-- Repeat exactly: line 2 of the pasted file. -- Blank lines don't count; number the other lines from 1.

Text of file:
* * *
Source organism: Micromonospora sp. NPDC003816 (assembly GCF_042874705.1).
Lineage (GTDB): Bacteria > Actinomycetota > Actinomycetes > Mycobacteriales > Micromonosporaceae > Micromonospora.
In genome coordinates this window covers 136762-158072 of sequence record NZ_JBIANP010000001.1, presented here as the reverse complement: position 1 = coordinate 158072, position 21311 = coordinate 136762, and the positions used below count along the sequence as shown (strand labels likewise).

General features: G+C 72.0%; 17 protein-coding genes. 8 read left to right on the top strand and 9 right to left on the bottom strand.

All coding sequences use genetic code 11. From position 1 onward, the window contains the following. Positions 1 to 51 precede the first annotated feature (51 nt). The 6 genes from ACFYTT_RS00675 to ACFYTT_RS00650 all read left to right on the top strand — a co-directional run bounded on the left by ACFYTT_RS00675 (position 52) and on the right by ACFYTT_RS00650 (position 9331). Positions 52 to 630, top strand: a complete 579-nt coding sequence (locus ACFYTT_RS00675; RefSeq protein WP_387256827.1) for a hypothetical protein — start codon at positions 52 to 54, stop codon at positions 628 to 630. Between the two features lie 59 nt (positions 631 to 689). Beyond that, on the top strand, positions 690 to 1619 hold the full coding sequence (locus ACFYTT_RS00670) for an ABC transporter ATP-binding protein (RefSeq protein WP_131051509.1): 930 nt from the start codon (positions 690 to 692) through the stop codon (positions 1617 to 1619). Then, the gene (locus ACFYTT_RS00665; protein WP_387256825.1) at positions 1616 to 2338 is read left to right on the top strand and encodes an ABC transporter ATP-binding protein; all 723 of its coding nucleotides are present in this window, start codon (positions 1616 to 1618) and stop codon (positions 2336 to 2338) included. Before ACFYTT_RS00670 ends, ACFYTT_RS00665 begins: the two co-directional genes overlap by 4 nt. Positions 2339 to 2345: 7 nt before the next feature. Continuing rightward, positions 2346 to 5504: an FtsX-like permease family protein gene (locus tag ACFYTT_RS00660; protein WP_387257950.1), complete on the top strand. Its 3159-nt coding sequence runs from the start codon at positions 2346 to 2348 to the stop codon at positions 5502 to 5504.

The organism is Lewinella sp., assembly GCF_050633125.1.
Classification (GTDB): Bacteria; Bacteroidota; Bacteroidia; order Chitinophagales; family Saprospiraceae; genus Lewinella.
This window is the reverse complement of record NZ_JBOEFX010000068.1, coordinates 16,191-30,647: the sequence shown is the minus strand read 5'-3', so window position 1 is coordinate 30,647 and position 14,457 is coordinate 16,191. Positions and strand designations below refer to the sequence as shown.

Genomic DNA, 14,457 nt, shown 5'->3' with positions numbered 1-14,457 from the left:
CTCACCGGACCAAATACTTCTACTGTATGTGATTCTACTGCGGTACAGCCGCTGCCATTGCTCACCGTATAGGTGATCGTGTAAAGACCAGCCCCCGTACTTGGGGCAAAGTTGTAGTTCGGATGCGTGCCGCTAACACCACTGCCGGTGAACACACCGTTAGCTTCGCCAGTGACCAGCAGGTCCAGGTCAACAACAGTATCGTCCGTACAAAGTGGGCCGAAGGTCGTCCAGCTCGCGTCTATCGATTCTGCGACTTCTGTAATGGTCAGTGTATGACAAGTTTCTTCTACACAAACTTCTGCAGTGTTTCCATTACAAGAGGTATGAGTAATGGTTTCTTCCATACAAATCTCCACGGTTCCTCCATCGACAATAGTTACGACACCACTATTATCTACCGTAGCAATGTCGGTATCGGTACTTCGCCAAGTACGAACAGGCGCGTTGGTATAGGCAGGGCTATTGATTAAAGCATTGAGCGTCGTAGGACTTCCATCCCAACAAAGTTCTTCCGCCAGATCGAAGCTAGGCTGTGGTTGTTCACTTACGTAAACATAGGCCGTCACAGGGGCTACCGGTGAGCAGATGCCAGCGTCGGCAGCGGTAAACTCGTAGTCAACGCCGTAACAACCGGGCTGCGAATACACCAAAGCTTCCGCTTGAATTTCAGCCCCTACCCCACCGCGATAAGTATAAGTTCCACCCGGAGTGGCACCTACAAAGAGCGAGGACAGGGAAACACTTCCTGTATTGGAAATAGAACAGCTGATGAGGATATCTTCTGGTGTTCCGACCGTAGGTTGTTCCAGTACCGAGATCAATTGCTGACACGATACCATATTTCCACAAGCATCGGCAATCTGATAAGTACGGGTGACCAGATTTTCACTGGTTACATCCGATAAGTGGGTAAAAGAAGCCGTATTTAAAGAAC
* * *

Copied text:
Lineage (GTDB): Bacteria > Actinomycetota > Actinomycetes > Mycobacteriales > Micromonosporaceae > Micromonospora.